Product: Fidelis Deception
Vendor: Fidelis Cybersecurity
Price: $35,000 for decoys across 32 VLANs.
Reviewed by: Michael Diehl & Matthew Hreben
What we liked: Excellent EDR capabilities paired with a serious contender in the deception space.
Fidelis is a fresh player in this group, having recently integrated TopSpin’s deception solution into its own security platform. Since this strategic acquisition in October 2017, the re-badged Fidelis Deception has seen a flurry of development activity and is already into its third product release phase. Automation has been the key development focus as the solution’s network visibility utilities were previously established. These include the ability to analyze an organization’s own network activity and conduct an asset inventory and profiling of all services.
The solution’s deception process can be broken down into several phases. The first stage compiles an inventory of everything in the current environment including assets, OS, ports, services and data. Sometimes running this discovery scan can also shed light on other assets that were unknown previously, such as legacy systems or shadow IT. Profiles are created and updated accordingly. If an asset changes location post-discovery, its location will update in the system since network discovery is running constantly.
Decoys are then automatically created from the discovery profiles, based on real assets, services and processes that currently exist in the scanned environment, and seated on a trunk port much like a VLAN, or automatically placed within targeted networks. Testing of decoys and advertising to the network confirms they are accessible and performing as their real counterparts would.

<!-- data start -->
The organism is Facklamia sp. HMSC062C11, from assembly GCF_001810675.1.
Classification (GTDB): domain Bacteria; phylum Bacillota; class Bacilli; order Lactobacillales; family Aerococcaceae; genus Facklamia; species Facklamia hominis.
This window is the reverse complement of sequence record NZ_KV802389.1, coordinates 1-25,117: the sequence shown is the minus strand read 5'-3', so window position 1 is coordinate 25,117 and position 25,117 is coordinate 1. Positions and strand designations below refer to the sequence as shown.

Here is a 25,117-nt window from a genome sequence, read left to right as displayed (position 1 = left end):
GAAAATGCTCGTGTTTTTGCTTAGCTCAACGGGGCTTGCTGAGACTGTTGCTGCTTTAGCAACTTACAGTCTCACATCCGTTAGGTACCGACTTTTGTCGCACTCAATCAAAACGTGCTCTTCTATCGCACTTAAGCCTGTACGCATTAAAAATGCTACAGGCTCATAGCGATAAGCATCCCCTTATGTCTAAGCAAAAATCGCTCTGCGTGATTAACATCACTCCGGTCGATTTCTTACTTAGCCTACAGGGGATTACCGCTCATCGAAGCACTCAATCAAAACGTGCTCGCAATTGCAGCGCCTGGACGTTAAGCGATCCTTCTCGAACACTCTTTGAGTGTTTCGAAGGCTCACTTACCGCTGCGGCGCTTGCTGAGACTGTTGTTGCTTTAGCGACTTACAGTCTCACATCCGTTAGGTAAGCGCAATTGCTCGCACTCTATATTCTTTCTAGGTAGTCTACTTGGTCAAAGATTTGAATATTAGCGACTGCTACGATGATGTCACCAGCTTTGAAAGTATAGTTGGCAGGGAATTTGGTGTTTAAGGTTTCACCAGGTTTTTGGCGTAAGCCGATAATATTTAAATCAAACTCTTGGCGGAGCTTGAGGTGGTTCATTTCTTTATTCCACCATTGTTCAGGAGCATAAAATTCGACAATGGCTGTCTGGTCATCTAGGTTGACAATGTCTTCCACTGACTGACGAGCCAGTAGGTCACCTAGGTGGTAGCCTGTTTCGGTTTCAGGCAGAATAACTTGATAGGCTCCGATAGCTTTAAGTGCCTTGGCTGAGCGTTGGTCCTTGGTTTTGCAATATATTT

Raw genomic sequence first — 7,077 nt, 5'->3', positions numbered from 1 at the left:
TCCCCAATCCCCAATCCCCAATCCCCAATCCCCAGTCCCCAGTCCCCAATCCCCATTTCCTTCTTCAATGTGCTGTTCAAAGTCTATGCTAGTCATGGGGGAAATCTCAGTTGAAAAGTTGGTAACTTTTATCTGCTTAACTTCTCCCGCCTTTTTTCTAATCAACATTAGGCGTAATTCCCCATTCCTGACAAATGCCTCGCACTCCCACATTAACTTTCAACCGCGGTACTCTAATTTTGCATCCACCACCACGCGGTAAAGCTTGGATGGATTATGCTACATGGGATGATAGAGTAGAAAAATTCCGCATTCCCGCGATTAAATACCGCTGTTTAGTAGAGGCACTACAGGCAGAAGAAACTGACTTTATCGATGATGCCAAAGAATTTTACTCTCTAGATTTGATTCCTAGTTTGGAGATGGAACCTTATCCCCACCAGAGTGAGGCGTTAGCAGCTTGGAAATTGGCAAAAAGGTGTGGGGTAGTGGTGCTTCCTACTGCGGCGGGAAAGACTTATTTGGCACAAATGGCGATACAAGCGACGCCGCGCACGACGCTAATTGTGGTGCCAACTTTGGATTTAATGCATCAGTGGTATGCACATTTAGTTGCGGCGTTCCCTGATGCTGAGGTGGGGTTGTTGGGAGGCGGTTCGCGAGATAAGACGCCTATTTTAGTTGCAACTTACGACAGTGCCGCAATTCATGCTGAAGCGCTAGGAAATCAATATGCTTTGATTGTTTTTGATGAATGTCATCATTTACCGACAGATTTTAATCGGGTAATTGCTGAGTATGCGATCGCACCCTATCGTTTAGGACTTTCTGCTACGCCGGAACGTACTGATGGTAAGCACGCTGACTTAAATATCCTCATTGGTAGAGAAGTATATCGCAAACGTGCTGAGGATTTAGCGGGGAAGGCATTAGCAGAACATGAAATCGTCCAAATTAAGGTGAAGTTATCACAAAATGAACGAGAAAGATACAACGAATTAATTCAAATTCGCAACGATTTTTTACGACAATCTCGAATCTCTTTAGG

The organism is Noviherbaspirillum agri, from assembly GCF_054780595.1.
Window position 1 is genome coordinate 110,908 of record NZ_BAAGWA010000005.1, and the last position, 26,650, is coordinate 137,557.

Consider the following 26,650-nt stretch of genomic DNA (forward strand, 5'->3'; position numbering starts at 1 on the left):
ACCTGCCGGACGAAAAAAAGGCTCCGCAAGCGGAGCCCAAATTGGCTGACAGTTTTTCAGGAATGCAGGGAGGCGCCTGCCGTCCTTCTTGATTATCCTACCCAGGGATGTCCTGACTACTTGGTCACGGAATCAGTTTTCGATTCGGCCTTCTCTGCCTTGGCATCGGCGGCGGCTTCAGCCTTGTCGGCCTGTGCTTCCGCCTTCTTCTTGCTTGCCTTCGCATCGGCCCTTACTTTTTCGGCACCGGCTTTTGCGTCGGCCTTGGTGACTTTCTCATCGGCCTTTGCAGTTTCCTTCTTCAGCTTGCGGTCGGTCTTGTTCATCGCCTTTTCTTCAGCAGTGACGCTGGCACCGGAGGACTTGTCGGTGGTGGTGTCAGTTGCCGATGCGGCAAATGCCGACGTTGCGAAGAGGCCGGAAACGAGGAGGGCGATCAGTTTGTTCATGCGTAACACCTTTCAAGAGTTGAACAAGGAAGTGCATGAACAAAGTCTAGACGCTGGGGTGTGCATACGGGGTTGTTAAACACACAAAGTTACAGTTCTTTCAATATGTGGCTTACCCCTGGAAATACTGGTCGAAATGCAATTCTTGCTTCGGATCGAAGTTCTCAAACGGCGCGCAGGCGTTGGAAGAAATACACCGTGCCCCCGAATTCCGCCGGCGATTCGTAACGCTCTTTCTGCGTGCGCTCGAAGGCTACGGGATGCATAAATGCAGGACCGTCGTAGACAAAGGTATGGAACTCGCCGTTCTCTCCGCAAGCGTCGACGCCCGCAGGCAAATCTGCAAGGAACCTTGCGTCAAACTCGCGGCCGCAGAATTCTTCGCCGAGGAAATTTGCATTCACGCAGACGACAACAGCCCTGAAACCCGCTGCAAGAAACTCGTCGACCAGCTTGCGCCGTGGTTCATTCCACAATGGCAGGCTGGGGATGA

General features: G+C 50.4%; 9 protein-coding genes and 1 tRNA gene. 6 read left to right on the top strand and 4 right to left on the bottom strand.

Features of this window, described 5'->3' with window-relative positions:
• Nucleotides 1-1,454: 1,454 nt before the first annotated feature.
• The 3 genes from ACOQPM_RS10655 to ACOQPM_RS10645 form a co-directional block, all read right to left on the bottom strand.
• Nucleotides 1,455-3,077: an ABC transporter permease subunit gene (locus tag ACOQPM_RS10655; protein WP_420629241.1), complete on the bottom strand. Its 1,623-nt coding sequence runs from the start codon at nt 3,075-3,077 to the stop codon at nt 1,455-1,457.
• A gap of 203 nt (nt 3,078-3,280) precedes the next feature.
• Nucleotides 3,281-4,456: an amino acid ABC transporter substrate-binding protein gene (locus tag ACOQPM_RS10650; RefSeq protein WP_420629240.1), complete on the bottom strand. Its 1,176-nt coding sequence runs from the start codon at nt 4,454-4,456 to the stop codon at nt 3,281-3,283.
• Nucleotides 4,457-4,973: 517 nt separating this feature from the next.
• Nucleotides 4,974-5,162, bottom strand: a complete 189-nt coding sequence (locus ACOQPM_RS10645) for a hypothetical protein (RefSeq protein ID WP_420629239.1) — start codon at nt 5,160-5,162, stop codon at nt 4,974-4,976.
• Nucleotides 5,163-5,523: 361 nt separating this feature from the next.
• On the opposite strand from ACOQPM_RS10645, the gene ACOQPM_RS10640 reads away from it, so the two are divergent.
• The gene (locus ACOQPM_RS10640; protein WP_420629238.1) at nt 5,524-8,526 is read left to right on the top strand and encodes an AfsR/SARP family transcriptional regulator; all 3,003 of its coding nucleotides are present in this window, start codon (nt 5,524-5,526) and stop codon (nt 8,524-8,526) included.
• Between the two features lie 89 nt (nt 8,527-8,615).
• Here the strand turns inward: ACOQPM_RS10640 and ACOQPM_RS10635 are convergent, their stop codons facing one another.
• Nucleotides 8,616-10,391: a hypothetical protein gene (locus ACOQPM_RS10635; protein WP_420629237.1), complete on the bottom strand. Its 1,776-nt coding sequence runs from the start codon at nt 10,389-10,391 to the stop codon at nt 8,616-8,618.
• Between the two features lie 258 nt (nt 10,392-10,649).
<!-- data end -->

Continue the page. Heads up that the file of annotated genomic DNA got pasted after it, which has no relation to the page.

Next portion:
We were curious why other vendors use real OS decoys in the cloud while Fidelis Deception relies on emulation. The obvious answer is low risk and never exposing the operating system to prevent compromise. According to Fidelis, there is no impact to operations when implementing the decoys via emulation, no high-level credentials are needed as opposed to non-emulation.
After testing, static breadcrumbs – structured and unstructured data – are rolled out and sit on real assets such as endpoints, servers, and desktops. Unstructured data is used by end users in a varied manner such as project files, emails, and office documents. Structured data is machine based. Once the attacker follows the breadcrumbs to the decoys, Fidelis sends out alerts. Because the environment is being continuously analyzed, automatic adaption occurs and reacts to network or machine changes, which in turn updates the discovery mapping, profiles, and the deception layer without any human intervention.
Once a deception alert initiates, the next step is to use an EDR which involves investigating the compromised decoy system thanks to the breadcrumbs. Fidelis points out that a deception net without a detection response is almost useless, as it is impossible to carry out an investigation and establish a forensic record. Fidelis is not just a deception vendor; they carry a few other products such as Fidelis Network, which is a breach detection and data loss prevention tool. They also offer Fidelis Endpoint, which features automated Endpoint Detection Response.
Fidelis Deception can run as software, on a VM, on a hardware appliance, or can be operated for the customer as a Managed Service option hosted by Fidelis Cybersecurity.
Licensing is handled as incremental VLANs if there is an odd number Fidelis will discount appropriately. The basic price starts at $35,000 for decoys across 32 VLANs.